• Subscribe

Professor Sterling sifts the tea leaves

Here's part two of our interview with Professor Thomas Sterling. 

(You can find last week's episode here. And look here for our preview of ISC 2017.)

Sterling is director of the Center for Research in Extreme Scale Technologies (CREST) at Indiana University and has been integral to the development of high-end computing, most notably his groundbreaking work with the Beowulf cluster

This week he discusses what's in store for HPC, and why this all matters.

We've talked about how we arrived at the high-performance computers we now have. Now tell us where HPC is headed.

There is an oft-shared comment in the field of HPC that seven years from now has already happened. This is due to the phases of design, development, deployment, and program porting that must take place from the point of conception.<strong>Days of future past. </strong> Reading the<a href= 'https://www.top500.org'> TOP500 list</a> is like peering into the future of computer science. Next stop: Exascale. Courtesy Top500.

We are already in that episodic sequence that is also taking place in Japan, China, and Europe — although each with very different approaches.

It should be noted that the Chinese have retained the top slot on the Top-500 list for more than two years with two different machines. They project that they will deploy the first exascale system by 2020.

The United States

The US, under the auspices of the 2015 Presidential Executive Order — the National Strategic Computing Initiative (NSCI) — has initiated the Exascale Computing Program (ECP) that will deliver two distinct classes of exascale computer between 2022 - 2024.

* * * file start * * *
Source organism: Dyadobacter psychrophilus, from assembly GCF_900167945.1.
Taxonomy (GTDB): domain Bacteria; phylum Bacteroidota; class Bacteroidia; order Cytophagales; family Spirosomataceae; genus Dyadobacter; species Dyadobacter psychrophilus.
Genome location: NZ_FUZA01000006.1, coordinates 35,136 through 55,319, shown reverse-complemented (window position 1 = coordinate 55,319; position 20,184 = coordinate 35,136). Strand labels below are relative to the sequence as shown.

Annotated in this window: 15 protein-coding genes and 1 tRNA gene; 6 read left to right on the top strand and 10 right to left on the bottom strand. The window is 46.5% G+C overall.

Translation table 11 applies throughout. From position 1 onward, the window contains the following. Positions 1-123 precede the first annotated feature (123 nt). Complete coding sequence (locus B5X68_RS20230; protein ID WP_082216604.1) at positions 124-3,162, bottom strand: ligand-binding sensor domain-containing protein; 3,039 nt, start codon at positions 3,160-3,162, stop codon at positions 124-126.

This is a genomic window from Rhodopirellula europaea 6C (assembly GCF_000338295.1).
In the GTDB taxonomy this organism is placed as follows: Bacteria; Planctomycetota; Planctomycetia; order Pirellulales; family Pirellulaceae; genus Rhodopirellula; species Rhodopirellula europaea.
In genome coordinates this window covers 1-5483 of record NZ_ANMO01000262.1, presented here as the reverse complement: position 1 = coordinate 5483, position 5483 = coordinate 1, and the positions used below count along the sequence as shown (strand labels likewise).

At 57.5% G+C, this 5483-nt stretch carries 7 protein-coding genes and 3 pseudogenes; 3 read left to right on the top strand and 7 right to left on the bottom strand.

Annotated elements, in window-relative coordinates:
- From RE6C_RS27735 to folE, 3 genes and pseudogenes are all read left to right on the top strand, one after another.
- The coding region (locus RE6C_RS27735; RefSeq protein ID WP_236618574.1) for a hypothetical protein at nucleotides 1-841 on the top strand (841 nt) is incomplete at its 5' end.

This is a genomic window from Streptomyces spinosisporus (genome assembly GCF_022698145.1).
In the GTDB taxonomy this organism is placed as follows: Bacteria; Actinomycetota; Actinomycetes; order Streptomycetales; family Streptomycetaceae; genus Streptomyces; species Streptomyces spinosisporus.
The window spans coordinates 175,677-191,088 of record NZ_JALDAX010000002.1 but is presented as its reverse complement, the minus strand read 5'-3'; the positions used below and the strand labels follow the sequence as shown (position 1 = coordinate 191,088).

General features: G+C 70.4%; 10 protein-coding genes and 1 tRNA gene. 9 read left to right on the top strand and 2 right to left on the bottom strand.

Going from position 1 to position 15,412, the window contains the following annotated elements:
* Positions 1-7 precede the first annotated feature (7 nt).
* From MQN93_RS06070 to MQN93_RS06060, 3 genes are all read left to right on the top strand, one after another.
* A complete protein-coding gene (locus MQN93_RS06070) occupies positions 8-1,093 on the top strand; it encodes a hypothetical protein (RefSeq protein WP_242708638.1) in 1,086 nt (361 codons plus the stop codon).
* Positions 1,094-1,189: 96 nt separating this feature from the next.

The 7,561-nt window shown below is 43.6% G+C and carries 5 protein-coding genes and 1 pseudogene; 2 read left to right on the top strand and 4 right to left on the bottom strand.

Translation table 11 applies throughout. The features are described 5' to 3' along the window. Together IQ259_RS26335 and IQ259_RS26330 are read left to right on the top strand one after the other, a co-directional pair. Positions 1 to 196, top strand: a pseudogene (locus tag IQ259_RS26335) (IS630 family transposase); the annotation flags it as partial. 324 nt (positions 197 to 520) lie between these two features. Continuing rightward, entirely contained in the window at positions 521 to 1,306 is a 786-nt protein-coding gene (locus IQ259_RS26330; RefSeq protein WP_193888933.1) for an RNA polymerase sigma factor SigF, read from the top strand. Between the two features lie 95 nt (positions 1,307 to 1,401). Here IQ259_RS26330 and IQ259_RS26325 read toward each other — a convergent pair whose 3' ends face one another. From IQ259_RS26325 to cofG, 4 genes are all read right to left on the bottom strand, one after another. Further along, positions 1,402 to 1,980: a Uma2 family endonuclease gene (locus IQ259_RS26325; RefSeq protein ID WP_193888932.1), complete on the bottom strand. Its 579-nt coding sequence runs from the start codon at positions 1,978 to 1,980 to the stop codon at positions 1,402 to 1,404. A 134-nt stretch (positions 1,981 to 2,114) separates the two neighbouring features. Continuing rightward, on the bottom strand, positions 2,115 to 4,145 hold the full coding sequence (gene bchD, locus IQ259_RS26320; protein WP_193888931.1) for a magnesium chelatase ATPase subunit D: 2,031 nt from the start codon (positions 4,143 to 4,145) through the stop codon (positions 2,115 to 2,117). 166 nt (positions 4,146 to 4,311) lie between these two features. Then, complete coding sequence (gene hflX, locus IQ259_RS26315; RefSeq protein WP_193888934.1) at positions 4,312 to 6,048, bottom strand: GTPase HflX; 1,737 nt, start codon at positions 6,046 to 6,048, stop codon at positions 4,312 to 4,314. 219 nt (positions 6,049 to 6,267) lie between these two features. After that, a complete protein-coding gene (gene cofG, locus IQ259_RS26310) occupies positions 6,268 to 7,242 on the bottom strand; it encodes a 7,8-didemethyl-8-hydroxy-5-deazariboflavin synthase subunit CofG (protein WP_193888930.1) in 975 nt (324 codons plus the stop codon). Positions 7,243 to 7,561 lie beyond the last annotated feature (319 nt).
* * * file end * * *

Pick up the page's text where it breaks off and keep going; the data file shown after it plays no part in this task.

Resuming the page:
The first will (probably) be integrated by IBM using the Power-9 (or derivative) high speed processor combined with the latest Nvidia GPU accelerators. This may be similar to the new Summit computer implemented by the CORAL program to be deployed within two years at Oak Ridge National Laboratory (ORNL).

The supercomputer is to information and the use of intelligence what the hammer was to the tangible and to the creation of tools, artifacts, clothing, food, (and probably social strife). 

The second will (probably) be integrated by Cray using the Intel PHI lightweight processor core architecture derived from the upcoming Knights Hill chip that will be employed in the Aurora computer also implemented by the CORAL program at Argonne National Laboratory (ANL) at about the same time.

Both systems will exhibit a performance of about 200 PetaFLOPS. These systems will both advance the national computing mission-critical goals through the end of this decade and serve as testbeds in preparation for delivery of systems capable of more than 5X these two machines on real world problems.

China, Europe, and Japan

The Chinese are now designing and fabricating their own processors which means they have complete freedom to evolve a very different approach to supercomputer design as they did with the TaihuLight system with a total of 10 million very fine grain cores. But rumor has it that a different track is also being followed using their own version of ARM processor cores.

The Europeans are less focused on developing their own hardware and are instead emphasizing the importance of system software, programming models, and end-purpose applications.

Examples of the latter are programs in graphene technology and in the Human Brain Project, both requiring exascale computing which they will probably acquire from other vendors.